Abstract: Innovation occurs in network environments. Identifying the important players in the innovative  process,  namely  “the  innovatorsâ€,  is  key to understanding the process of innovation. Doing this requires flexible analysis tools tailored to work well with complex datasets generated within such environments. One such tool, cluster analysis, organizes a large data set into discrete groups based on patterns of similarity. It can be used to discover data patterns in networks without requiring strong ex ante assumptions about the properties of either the data generating process or the environment. This paper reviews key procedures and algorithms related to cluster analysis. Further, it demonstrates how to choose among these methods to identify the characteristics of players in a network experiment where innovation emerges endogenously. Length: 30
    Keywords: cluster analysis, k-means algorithm, innovation, networks, laboratory experiment
    JEL: C46 C81
    Date: 2014–10
  8. By: Bullard, James B. (Federal Reserve Bank of St. Louis)
    Abstract: St. Louis Fed President James Bullard discussed innovation and entrepreneurship as a local development strategy, trends in startup firms in recent decades, and the return of "bubble" talk about the technology market as he delivered the keynote address at the Emerging Venture Leaders Summit in St. Louis. Earlier in the day, he met with key leaders in the St. Louis innovation and startup communities.
    Date: 2015–06–30
  9. By: PONSSARD Jean-Pierre; SINCLAIR DESGAGNÉ Bernard; SOLER Louis-Georges; GIRAUD HERAUD Eric
    Abstract: Sustainable food concerns have pushed public authorities to act by means of regulations,\r\nstandards and other devices, and businesses to innovate in their products and production processes.\r\nWe argue that the Porter Hypothesis – which asserts that properly designed and implemented\r\nenvironmental regulation might be good for society as well as the targeted firms – might well be verified in this context. After reviewing and illustrating the working principles and main criticisms of this hypothesis, we provide a more in-depth discussion of nutritional issues. While the literature generally points to organizational imperfections and market failures to validate the Porter Hypothesis,we submit and model another rationale for the agro-food industry, a rationale that is based on consumer behavior.
    Keywords: Sustainable food; Regulation; Innovation; Consumer behavior; Porter Hypothesis.
    JEL: L13 L51 Q55 Q58
    Date: 2015
  10. By: Elena Apevalova (RANEPA); Natalia Polezhaeva (RANEPA)
    Abstract: This paper deals with the issues of innovation in corporate legislation. The authors focus on the Civil Code reform and the new Code of Corporate Governance.
    Keywords: Russian economy; civil code, corporate governance legislation
    JEL: K11 K23
    Date: 2015
  11. By: Sandro Montresor (Kore University of Enna); Francesco Quatraro (University of Turin)
    Abstract: The paper aims at investigating whether Key Enabling Technologies (KETs) can have a role in facilitating regional Smart Specialisation Strategies (S3). Drawing on the economic geography approach to S3, we formulate some hypotheses about the impact that KETs-related knowledge can have on the construction of new regional technological advantages (RTAs). By crossing regional data on patent applications, in KETs-mapped classes of the International Patent Classification (IPC), with a number of regional economic indicators, we test these hypotheses on a panel of 26 European countries over the period 1980-2010. KETs show a positive impact on the construction of new RTAs, pointing to a new “enabling” role for them. KETs also exert a negative moderating role on the RTAs impact of the density of related pre-existing technologies, pointing to the KETs capacity of making the latter less binding in pursuing S3. Overall, the net-impact of KETs is positive, pointing to a new case for plugging KETs in the S3 policy tool-box.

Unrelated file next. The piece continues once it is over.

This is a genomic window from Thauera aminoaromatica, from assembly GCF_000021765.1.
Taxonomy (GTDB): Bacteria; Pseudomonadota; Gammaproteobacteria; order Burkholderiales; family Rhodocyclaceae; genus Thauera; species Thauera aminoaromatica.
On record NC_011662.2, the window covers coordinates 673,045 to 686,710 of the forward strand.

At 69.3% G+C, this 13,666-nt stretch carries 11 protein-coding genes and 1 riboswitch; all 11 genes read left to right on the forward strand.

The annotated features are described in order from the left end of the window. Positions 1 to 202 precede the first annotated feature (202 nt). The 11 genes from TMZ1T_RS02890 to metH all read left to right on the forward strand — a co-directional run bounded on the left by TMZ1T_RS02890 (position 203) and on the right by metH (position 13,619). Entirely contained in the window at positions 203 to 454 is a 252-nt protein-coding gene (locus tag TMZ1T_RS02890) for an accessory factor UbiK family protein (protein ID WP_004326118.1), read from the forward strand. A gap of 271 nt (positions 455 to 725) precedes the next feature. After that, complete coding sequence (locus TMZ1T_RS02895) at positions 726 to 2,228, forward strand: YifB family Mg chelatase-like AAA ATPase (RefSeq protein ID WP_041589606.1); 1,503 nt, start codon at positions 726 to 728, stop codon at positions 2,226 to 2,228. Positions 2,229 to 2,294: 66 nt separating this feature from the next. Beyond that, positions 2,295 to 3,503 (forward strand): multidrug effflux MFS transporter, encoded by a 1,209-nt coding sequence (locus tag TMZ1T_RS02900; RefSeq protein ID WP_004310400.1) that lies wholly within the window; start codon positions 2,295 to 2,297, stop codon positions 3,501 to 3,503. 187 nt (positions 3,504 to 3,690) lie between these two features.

Keywords: Key Enabling Technologies; Smart Specialization Strategies; Revealed Technological Advantages
    JEL: R11 R58 O31 O33
    Date: 2015
  12. By: Dimitris Papanikolaou (Northwestern University)
    Abstract: We provide a theory of endogenous shocks to the marginal efficiency of investment that is based on a limited commitment friction in the creation of new capital. Inventors generate ideas but are inefficient at implementing them. When inventors collaborate with firms, their ideas can be implemented more efficiently. However, firms cannot commit to appropriately compensate inventors. The best ideas are those most at risk of theft, since reputational concerns are insufficient to always discipline firms. The fear of expropriation leads inventors to implement their best ideas inefficiently without firms. Good news about future technological progress increases the value of future business and thus disciplines firms away from expropriating better ideas, leading to increases in measured productivity and the returns to new investment. In contrast to standard models, this mechanism leads to an investment boom and increased economic growth in response to good news about future technologies.
    Date: 2015
  13. By: Flavio Calvino; Chiara Criscuolo; Carlo Menon
    Abstract: The report provides a description of start-up dynamics exploiting the richness of the recently collected DynEmp v.2 database. The contribution of new firms in terms of new jobs to the existing workforce can be expressed as a combination of four different elements: the start-up rate; the average size of firms at point of entry; the survival rate; and the average growth rate of survivors. This decomposition shows that the four elements interplay in very different ways, even across economies with similar aggregate start-up contributions. The most homogenous component across countries is the survival rate, which is equal to just above 60% after three years from entry, to about 50% after five years, and to just over 40% after seven years. Furthermore, in most countries the probability of exiting is highest at the age of two, and decreases (linearly) beyond that age. When looking at employment growth of surviving businesses, it is found that the large majority of surviving micro start-ups do not grow; however, the tiny proportion of small start-ups which do grow creates a disproportionate amount of jobs.